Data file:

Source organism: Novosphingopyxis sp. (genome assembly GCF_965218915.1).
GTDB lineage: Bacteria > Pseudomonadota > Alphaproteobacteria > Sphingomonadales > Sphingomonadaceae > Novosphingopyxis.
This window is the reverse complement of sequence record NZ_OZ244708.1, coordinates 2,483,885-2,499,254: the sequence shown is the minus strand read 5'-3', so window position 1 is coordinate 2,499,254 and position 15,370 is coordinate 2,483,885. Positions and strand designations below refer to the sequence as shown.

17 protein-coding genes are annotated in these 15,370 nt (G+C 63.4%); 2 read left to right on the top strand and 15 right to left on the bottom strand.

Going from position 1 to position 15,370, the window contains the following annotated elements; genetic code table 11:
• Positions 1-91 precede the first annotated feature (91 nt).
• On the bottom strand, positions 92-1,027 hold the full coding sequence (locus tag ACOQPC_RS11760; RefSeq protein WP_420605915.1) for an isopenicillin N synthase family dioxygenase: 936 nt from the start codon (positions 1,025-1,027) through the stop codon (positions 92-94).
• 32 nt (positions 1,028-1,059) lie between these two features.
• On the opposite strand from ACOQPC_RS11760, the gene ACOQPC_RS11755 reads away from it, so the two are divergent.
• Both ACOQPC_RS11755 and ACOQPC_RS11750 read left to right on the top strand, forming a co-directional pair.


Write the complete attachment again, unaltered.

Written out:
Source organism: Novosphingopyxis sp. (genome assembly GCF_965218915.1).
GTDB lineage: Bacteria > Pseudomonadota > Alphaproteobacteria > Sphingomonadales > Sphingomonadaceae > Novosphingopyxis.
This window is the reverse complement of sequence record NZ_OZ244708.1, coordinates 2,483,885-2,499,254: the sequence shown is the minus strand read 5'-3', so window position 1 is coordinate 2,499,254 and position 15,370 is coordinate 2,483,885. Positions and strand designations below refer to the sequence as shown.

17 protein-coding genes are annotated in these 15,370 nt (G+C 63.4%); 2 read left to right on the top strand and 15 right to left on the bottom strand.

Going from position 1 to position 15,370, the window contains the following annotated elements; genetic code table 11:
• Positions 1-91 precede the first annotated feature (91 nt).
• On the bottom strand, positions 92-1,027 hold the full coding sequence (locus tag ACOQPC_RS11760; RefSeq protein WP_420605915.1) for an isopenicillin N synthase family dioxygenase: 936 nt from the start codon (positions 1,025-1,027) through the stop codon (positions 92-94).
• 32 nt (positions 1,028-1,059) lie between these two features.
• On the opposite strand from ACOQPC_RS11760, the gene ACOQPC_RS11755 reads away from it, so the two are divergent.
• Both ACOQPC_RS11755 and ACOQPC_RS11750 read left to right on the top strand, forming a co-directional pair.